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1/9 — Cover art by Ed Gaither.



This New Campaign Wants You To Judge A Book By Its Cover

If you can look me straight in the face and say that you’ve never judged a book by its cover, I’ll know you aren’t to be trusted. The honest truth is that among the tens of millions of books that exist in the world, beautiful covers make a world of difference—especially now. We live in a fast-paced world where we see thousands of images every day, from magazines to movie posters to whatever’s flashing across the TV. That makes it all the more painful to know that some of the literature’s most beautifully written classics are going unread by a new generation of readers. Luckily, a collective of book lovers has created a crowdsourced campaign called Recovering the Classics to change all that.

The campaign began way back in 2013, when they reached out to designers from across the world, asking them to reimagine covers for classics that had made it into public domain as free e-books. After hundreds of submissions and last year’s partnership with the New York Public Library, the White House and the Digital Public Library of America, Recovering the Classics has set their sights on the next stage in their quest to put some class back in the classics.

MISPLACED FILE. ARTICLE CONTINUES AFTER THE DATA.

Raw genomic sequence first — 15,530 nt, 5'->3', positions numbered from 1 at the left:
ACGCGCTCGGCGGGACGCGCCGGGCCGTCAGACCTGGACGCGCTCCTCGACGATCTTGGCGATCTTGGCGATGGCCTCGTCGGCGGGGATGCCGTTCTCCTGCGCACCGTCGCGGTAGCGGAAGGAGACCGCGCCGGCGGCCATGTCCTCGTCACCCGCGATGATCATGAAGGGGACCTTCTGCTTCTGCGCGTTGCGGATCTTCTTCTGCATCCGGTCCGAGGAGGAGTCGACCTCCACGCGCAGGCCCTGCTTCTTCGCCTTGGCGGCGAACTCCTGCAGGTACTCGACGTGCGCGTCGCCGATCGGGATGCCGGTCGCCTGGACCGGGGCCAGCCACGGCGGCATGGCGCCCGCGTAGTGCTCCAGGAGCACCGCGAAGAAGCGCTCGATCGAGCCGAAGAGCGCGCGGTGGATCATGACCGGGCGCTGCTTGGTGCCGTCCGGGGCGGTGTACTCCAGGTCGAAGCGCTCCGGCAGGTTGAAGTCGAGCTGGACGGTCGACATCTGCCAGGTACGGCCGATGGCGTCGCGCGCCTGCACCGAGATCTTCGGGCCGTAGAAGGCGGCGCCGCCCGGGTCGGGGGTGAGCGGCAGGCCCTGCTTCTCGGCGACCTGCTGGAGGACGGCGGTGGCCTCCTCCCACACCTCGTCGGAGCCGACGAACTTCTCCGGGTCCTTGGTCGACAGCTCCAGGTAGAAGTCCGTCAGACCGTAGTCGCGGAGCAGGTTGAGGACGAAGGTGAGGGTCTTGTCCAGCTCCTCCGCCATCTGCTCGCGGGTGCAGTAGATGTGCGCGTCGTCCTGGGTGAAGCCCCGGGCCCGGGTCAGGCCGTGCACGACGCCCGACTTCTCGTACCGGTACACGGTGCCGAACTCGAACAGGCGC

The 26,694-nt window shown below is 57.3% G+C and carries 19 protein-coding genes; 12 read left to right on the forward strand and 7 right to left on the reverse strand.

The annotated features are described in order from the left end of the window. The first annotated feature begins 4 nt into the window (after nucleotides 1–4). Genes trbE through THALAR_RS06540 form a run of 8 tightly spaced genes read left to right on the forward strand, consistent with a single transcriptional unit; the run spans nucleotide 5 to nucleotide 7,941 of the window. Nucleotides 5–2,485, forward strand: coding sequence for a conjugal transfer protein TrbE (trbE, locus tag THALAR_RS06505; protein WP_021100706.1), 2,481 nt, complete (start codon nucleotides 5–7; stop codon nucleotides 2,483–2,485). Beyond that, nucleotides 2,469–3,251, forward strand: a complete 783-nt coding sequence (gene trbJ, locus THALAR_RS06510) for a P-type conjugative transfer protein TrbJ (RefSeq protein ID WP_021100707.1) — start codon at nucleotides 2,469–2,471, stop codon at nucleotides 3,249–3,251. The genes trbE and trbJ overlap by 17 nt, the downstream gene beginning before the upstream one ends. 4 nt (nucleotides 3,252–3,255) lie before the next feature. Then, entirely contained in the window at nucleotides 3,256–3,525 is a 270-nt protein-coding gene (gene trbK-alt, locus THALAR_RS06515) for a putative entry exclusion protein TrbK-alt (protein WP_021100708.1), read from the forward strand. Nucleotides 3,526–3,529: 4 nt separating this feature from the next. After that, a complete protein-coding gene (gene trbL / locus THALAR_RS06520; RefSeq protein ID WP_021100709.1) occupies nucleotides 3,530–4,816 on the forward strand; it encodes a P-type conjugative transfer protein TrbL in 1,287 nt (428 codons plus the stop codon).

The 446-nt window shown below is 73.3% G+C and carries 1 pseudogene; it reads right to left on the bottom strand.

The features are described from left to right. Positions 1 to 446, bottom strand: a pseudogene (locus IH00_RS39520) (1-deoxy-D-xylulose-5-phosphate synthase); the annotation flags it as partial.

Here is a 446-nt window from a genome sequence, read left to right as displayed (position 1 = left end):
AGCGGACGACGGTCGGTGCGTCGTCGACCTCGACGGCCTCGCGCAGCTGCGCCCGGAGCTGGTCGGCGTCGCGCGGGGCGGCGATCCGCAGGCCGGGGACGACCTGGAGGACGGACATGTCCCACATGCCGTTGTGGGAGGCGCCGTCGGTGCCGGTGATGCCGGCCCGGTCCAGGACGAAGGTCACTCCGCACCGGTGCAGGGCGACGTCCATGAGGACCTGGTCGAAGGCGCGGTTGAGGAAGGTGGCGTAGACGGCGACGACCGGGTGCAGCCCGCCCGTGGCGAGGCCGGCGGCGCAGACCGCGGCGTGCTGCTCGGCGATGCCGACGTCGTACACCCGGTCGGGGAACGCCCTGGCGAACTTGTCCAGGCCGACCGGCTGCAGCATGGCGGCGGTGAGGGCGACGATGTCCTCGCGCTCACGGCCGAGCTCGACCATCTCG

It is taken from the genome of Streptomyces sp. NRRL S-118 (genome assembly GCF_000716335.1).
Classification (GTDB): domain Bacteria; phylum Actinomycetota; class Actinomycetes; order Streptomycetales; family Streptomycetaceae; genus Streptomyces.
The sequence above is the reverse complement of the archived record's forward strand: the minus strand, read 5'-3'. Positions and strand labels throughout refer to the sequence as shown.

After a year of planning, the group has created a system to distribute new e-books into schools and libraries nationwide. This is where you come in. A campaign called 50×50 has cropped up on Kickstarter to help fund their goal of putting at least 50 printed posted of the book covers in all 50 states. Depending on your donation, Recovering the Classics will send postcards, foamboard posters, paper posters, and PDFs of the classics with their new covers to you. It’s all to help inspire readership of the oldies for the next generation of bookworms—and that’s a cause we can get behind.

Head over to the 50×50 Kickstarter, grab your e-reader, and break out your favorite book as you wait for the mountain of snow on your car to melt away.

Stay tuned to Milk for more semi-literary news. 

Images via Recovering the Classics and Tumblr. 

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